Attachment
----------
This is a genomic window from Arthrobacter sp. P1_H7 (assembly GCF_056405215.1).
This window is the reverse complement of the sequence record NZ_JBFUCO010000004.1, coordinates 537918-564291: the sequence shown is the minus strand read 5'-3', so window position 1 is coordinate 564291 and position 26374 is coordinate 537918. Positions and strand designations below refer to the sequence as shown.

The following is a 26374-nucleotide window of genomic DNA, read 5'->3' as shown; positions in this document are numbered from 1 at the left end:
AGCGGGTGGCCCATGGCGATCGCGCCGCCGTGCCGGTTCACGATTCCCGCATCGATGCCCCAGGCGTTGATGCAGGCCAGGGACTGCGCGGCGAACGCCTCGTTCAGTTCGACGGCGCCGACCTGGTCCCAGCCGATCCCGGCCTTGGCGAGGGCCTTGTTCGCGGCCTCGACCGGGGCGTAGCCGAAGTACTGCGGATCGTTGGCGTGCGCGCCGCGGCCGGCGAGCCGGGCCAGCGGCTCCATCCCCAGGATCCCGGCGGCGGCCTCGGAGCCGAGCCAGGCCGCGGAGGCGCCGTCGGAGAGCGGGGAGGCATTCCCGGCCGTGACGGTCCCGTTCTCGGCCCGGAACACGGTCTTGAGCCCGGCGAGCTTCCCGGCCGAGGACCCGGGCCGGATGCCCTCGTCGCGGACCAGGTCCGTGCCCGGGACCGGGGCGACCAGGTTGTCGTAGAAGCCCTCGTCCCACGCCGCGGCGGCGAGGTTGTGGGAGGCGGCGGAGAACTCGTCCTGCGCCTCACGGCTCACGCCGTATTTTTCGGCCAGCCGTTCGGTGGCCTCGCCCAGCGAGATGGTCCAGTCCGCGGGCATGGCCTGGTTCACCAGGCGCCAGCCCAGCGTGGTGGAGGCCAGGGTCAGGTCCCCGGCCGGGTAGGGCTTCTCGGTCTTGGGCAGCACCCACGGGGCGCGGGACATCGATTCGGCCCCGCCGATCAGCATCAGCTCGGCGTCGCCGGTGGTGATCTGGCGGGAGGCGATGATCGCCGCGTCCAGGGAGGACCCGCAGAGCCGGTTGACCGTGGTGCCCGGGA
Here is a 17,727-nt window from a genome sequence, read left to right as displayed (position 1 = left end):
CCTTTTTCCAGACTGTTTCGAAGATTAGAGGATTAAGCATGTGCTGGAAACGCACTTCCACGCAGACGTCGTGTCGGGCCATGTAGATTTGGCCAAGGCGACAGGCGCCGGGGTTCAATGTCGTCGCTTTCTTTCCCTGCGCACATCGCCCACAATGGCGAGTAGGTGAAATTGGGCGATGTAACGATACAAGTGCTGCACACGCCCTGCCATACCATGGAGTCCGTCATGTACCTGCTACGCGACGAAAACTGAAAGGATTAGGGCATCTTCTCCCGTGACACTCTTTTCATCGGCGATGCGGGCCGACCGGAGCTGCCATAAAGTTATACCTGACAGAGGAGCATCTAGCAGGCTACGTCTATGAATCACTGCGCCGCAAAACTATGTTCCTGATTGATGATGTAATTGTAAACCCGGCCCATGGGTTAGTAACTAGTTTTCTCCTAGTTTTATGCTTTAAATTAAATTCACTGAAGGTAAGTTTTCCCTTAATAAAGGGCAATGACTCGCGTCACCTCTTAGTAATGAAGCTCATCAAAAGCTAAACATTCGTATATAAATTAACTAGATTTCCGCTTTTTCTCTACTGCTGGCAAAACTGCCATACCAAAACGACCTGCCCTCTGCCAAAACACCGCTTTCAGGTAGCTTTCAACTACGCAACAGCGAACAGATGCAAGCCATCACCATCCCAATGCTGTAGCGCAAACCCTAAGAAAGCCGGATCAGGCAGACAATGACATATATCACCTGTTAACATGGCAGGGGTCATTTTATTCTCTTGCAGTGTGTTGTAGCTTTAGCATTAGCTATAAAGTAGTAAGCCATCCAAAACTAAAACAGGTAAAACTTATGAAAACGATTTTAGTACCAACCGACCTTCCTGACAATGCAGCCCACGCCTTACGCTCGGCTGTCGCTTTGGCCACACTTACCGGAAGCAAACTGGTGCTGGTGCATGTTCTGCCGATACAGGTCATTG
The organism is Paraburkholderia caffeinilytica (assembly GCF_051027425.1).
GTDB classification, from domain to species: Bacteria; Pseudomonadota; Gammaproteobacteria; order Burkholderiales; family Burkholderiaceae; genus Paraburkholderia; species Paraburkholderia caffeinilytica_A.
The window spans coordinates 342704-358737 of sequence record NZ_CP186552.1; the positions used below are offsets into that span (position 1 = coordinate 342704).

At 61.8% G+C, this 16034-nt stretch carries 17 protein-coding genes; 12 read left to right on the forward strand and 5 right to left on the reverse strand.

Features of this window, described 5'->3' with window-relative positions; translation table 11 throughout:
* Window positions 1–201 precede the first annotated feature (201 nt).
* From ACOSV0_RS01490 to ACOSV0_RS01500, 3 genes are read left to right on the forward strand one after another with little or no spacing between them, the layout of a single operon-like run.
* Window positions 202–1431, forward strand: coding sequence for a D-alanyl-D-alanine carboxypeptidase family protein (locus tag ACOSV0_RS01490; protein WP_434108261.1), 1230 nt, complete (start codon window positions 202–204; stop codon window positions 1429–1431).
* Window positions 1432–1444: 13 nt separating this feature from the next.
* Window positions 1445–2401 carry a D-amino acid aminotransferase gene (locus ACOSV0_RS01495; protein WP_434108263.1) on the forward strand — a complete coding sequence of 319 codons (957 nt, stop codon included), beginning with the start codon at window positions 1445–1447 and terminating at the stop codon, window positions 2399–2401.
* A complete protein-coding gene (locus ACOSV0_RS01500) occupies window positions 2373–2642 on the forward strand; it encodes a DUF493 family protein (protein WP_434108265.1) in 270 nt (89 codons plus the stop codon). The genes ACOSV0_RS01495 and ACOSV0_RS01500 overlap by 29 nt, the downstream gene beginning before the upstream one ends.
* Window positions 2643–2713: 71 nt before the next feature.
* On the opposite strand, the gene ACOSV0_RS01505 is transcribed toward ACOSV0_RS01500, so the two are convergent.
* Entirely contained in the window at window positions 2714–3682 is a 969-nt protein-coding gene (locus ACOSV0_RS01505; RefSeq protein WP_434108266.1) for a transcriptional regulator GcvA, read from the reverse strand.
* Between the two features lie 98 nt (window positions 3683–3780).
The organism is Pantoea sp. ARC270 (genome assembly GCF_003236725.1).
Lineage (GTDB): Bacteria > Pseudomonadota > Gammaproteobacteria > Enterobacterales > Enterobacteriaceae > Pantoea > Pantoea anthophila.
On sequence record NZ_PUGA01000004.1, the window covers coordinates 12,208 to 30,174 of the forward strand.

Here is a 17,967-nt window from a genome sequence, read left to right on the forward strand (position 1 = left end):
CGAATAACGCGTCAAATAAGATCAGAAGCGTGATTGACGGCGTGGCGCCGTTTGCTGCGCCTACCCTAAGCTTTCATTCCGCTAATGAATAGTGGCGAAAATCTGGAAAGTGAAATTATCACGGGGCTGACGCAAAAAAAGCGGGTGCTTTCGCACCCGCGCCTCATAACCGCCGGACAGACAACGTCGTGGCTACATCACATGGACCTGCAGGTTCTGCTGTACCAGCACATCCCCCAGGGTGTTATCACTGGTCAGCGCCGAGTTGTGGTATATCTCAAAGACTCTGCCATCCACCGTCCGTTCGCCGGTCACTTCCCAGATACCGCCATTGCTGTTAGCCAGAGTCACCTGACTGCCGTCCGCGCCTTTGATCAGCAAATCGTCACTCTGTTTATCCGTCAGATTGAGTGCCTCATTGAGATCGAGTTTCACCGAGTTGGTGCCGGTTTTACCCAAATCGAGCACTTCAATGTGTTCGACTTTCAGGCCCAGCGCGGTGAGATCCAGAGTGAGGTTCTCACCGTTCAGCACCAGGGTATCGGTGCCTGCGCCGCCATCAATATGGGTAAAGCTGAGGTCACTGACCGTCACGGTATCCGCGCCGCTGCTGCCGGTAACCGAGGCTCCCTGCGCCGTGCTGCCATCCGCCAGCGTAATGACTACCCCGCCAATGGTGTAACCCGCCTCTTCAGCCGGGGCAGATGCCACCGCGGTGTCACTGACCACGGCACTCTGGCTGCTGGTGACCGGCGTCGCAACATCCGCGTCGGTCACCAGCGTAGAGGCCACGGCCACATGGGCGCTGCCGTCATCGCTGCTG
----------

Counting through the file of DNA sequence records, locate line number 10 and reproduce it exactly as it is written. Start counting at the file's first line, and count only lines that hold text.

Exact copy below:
At 61.8% G+C, this 16034-nt stretch carries 17 protein-coding genes; 12 read left to right on the forward strand and 5 right to left on the reverse strand.